Hibs must not go to Falkirk seeking revenge

Jordan Forster celebrates after setting up Dominique Malonga for the fourth goal against Alloa ' a victory which put Hibs above Rangers going into the final game. Picture: Greg Macvean
Jordan Forster celebrates after setting up Dominique Malonga for the fourth goal against Alloa ' a victory which put Hibs above Rangers going into the final game. Picture: Greg Macvean
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Jordon Forster believes he and his team-mates need cool heads rather than revenge burning in their hearts as they face Falkirk knowing a win will clinch second place in the Championship.

The Bairns have been Hibs’ bogey team this season, winning twice in the league while also coming from 3-1 down to take a point at Easter Road and, most recently, ending the Capital club’s Scottish Cup dream.

Alan Stubbs’ players, however, have bounced back from that Hampden heartbreak, scoring seven goals to beat both Livingston and Alloa Athletic and so leapfrog Rangers in the race for that second spot which will ensure a less arduous play-off schedule.

Their advantage, though, is slender, a solitary point augmented by a superior goal difference while Rangers face a tricky afternoon at Tynecastle where it will be party-time for Robbie Neilson, his players and their fans as they finally get their hands on the Championship trophy.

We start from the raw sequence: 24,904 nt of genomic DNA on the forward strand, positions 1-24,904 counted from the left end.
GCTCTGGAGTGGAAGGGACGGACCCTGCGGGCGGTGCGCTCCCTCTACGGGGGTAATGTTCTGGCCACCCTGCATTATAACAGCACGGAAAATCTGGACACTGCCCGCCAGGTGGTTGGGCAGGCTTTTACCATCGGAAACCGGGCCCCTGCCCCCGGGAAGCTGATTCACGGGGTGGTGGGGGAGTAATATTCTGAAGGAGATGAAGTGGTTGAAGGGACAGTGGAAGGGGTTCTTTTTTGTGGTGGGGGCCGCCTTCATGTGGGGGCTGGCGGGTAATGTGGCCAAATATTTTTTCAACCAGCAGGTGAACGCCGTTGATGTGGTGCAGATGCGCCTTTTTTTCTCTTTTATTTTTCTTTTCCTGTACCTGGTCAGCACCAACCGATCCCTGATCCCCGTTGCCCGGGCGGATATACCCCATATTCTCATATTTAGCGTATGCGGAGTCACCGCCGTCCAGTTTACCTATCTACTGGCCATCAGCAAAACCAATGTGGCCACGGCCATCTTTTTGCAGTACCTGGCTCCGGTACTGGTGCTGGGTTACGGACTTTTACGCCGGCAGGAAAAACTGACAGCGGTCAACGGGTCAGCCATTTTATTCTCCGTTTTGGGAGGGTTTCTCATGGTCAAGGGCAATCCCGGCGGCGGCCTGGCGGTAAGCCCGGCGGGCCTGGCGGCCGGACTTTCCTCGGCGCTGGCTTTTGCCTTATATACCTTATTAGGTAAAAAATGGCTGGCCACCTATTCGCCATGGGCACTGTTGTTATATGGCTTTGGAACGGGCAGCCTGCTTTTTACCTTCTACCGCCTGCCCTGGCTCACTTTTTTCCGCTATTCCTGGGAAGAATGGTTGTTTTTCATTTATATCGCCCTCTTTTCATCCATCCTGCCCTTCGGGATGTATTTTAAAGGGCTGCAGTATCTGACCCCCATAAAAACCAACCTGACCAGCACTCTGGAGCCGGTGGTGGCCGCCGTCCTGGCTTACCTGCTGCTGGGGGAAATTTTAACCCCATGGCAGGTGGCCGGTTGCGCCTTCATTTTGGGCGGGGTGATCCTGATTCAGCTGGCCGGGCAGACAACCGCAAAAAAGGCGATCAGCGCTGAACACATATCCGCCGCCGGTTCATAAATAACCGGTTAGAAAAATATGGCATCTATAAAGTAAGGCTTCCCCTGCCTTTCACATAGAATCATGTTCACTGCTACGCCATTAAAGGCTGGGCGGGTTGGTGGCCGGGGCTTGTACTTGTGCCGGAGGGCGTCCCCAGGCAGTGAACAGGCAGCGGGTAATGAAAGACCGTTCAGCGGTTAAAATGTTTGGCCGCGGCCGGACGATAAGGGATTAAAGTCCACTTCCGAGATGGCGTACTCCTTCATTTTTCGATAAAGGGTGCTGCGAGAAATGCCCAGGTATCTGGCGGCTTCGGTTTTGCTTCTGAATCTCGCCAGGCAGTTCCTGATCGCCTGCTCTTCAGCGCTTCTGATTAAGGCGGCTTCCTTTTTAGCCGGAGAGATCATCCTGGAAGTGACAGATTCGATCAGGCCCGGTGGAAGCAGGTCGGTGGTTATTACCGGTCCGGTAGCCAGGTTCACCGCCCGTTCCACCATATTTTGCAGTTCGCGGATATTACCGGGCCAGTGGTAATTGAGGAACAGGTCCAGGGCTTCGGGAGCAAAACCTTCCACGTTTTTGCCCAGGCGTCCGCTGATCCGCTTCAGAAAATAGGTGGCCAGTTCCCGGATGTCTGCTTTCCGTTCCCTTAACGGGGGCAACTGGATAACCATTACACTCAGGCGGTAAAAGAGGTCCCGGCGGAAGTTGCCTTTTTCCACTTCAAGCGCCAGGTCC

But while a draw at Falkirk might be enough for Hibs depending on how that clash in Gorgie works out, Forster insisted they won’t be prepared to leave anything to chance, adamant the only thought in their minds will be the win which will end all doubts.

Acknowledging Saturday’s opponents had “done us a turn” in earning a draw at Ibrox, the Hibs defender said: “We’d gone into our game against Alloa intent on winning regardless of how Rangers got on and it will be exactly the same again this weekend. What has happened, though, is that it is now in our own hands which is a good thing. Win again and we finish second.”

Falkirk were actually within seconds of beating Rangers, a result which would have given Hibs a two-point lead and the knowledge that just a draw against Peter Houston’s side would be enough provided, of course, the Glasgow side didn’t conjure up an unlikely five-goal win at Tynecastle.

However, Forster admitted the result removes any ambiguity as to what is required. He said: “I’d gone to retrieve the ball for a throw-in and one of our fans told me Falkirk were two up. We were winning 3-1 at that point so it sounded good.

“But, regardless of the fact all players and managers always say they are going for the win, there could come the situation where it’s 1-1 with 85 minutes gone, and there’s that subconscious thing, you become defensive in trying to ensure you hold onto what you’ve got and suddenly there’s an edgy feel to it all. So, in a way, it does help us, it puts the focus entirely on winning. On the day it’s down to how we approach the game and how we play. The boys will all be fired up for it.”